The collie was docile enough. Even more docile was Frankie, sprawled in the late model job alongside the pick-up. Frankie was a little guy who’d splattered a lot of blood onto the driver’s side window; he’d taken three hits, two in the face, one in the throat. The latter wound was gurgling a little.
Looked like the pick-up truck’s driver had slid up to a stop next to the newer vehicle and just started firing away through his open window.
Somebody didn’t like intruders....
Yet no sign of the driver. And that fucking collie hadn’t shot anybody. Lauren looked all around – the day had died on her, but visibility was fine in a clear blue dusk long with shadows. She circled the barn, gun in hand, till she came back to where she started.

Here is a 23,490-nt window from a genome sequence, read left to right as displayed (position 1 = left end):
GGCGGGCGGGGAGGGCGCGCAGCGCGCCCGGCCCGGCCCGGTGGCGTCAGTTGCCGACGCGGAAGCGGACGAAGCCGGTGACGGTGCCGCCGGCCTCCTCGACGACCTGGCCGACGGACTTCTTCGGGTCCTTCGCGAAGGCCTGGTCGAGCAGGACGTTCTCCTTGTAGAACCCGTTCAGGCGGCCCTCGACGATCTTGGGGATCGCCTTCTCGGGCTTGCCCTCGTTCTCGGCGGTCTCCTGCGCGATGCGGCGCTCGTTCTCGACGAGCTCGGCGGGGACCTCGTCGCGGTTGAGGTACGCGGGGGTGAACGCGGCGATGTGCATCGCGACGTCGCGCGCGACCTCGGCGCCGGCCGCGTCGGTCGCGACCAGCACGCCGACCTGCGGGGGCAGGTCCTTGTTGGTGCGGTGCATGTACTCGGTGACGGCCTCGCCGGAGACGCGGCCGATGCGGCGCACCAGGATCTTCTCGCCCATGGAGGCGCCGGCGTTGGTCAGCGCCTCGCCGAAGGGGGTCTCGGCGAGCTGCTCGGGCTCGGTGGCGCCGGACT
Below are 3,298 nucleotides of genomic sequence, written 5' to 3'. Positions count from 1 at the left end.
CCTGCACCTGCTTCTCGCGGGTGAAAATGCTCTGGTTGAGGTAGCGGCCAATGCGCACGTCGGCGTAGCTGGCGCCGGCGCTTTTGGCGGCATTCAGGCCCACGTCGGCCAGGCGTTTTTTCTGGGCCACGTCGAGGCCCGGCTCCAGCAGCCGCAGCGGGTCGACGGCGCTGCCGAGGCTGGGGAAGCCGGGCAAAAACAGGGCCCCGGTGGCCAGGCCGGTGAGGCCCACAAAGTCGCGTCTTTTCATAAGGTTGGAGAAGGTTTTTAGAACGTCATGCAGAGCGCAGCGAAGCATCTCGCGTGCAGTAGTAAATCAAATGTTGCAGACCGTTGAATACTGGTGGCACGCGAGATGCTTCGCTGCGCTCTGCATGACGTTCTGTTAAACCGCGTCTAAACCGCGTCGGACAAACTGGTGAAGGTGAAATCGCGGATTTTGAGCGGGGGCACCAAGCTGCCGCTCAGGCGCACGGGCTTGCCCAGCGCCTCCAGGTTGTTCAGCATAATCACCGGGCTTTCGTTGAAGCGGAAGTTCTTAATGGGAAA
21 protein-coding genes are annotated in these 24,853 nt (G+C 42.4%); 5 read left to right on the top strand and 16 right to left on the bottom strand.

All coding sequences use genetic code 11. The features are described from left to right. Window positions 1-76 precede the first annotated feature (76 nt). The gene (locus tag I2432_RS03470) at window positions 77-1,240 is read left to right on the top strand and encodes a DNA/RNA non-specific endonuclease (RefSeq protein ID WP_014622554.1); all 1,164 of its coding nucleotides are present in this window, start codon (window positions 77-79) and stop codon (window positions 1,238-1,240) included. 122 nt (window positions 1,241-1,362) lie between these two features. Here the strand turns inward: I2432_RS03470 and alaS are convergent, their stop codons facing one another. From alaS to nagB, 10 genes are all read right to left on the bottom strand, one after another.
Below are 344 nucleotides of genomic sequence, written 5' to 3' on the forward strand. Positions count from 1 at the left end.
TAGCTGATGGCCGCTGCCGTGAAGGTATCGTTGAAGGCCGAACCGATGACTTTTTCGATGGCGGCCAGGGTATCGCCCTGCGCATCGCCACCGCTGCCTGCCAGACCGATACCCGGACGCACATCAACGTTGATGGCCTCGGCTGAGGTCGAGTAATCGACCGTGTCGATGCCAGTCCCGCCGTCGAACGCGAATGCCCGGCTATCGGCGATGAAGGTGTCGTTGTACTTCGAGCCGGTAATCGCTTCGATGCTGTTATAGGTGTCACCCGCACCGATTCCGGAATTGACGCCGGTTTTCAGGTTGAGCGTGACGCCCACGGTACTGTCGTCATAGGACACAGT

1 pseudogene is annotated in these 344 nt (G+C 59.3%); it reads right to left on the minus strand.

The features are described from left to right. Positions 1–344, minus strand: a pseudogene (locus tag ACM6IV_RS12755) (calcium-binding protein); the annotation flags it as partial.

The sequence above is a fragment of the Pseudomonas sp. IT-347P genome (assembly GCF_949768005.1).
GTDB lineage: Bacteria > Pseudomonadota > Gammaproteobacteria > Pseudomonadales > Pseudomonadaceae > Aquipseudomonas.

If Frankie’s killer was the occupant of that farmhouse (where a couple lights were on), she’d need to hustle. She quickly returned to the barn, opened the trunk of her car, got rid of the extra suitcase – like Paolo himself, excess baggage – and gave the brown carry-on filled with Jimmy’s money a loving little pat.
She was just about to go up to open the barn doors and drive the hell out, hoping for room to squeeze past the two parked vehicles out there, when the rugged-looking Marlboro man with the plaid jacket and blue baseball cap and double-barrel shotgun stepped inside.
“Hold ‘er right there, missy,” he said, face blank as a hay bale.